Web scraping serves as a helpful last resort reporting tool for data journalists, but it comes with its fair share of ethical and technical concerns. At this year’s NICAR conference, Martin Burch of The Wall Street Journal, Ricardo Brom of La Nación, Amanda Hickman of BuzzFeed’s Open Lab for Journalism, Technology, and the Arts, and David Eads of NPR Visuals discussed what to consider when building a web scraper.

Burch explained that before scraping, it’s important to contact the organization you want to draw from to determine whether or not you could get the data through a records request, an application program interface (API), or another method. If scraping is necessary, consider how you plan to maintain and verify the data once your scraper is built.

The panelists agreed that scraped data should be taken with a grain of salt. If scraping is necessary, it usually means that the agency or institution keeping the records is having trouble organizing their data in the first place.

“Data is incredibly useful, but it’s not magically more definitive because it’s data,” Hickman said. “It’s still made by people.”

The way people — both the ones creating and consuming the data — handle what’s being scraped was the foundation for most of the ethical considerations raised.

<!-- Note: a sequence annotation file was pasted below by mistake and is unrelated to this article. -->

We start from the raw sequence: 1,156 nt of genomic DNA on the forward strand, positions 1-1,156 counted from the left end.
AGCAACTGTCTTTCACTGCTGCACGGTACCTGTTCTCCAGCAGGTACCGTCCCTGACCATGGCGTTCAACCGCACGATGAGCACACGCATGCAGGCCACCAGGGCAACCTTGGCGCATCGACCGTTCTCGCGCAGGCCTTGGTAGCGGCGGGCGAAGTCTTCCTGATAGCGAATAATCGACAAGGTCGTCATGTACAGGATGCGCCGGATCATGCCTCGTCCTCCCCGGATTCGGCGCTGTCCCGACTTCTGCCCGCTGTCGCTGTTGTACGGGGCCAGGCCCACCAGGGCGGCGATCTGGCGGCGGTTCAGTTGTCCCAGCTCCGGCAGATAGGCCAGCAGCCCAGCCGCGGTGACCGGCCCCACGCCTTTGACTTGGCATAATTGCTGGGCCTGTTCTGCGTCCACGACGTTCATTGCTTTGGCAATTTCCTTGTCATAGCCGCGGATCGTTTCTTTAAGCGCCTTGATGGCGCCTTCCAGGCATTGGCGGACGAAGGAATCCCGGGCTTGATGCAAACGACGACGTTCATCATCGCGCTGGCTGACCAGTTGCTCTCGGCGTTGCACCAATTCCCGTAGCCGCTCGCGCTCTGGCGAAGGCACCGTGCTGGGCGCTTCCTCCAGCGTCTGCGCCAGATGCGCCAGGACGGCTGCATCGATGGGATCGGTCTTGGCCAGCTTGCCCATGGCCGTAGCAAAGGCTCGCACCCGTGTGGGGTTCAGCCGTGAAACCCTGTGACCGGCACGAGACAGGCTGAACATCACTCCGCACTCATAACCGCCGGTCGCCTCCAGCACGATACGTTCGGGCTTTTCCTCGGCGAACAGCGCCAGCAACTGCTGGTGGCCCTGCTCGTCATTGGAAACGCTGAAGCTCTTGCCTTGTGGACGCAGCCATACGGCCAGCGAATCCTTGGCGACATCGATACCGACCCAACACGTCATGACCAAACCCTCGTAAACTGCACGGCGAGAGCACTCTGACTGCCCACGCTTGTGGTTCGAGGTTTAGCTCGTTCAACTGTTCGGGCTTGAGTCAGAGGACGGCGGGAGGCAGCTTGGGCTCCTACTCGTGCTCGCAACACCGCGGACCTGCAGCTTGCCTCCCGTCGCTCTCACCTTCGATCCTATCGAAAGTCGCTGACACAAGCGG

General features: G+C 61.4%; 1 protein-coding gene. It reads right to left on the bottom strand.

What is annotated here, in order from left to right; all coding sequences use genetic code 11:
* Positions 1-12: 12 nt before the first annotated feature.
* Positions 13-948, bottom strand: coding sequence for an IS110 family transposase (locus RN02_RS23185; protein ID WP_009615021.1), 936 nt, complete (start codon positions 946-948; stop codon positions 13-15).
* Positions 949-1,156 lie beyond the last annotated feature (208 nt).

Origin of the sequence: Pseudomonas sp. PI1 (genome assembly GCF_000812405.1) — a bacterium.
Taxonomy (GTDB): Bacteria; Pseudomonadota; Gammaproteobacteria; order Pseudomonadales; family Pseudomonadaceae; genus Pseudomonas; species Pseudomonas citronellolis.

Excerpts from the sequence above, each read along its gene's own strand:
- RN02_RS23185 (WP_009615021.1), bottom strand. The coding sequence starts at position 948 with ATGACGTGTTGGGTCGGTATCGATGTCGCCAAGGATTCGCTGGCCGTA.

Here are three ethical frameworks for scraping proposed by the panel:

  • Do no harm: Don’t overload the site’s server, and respect the fair use test of copyright.
  • Snapshot disappearing information: Use data from sites that present the most recent information, and be a watchdog for summary reports that don’t match the data it relies on.
  • Use your scraping code as an extension of yourself as a reporter: If you can read something, your bot can too.

The panelists said using these techniques helps ensure journalists are creating useful data sets and encourages transparency among sources.

They also proposed several tools and tricks for making sure that your web scraper is as efficient and effective as possible. To avoid overloading the source, try to:

  • Cache the data you’ve already downloaded. If you have to start over again for whatever reason, you won’t have to re-download it.
  • Control your rate limits. Use the sleep() command to suspend execution of the scraper for a given number of seconds.
  • Keep tabs on any changes by using HEAD requests.

While these tactics can help troubleshoot the scraping process, the panelists reiterated that scraping is a reporting tool rather than a means of collecting foolproof data. Eads said he uses scraped data for gathering story ideas, getting a rough sense of bulk data and for investigating the underlying data system of an organization. By following ethical guidelines and technical best practices, journalists can use web scrapers for much more than simply bulk data collection.

 

Riley Beggin is a journalism graduate student at the University of Missouri and a volunteer at IRE. You can find her on Twitter @rbeggin or email her at [email protected]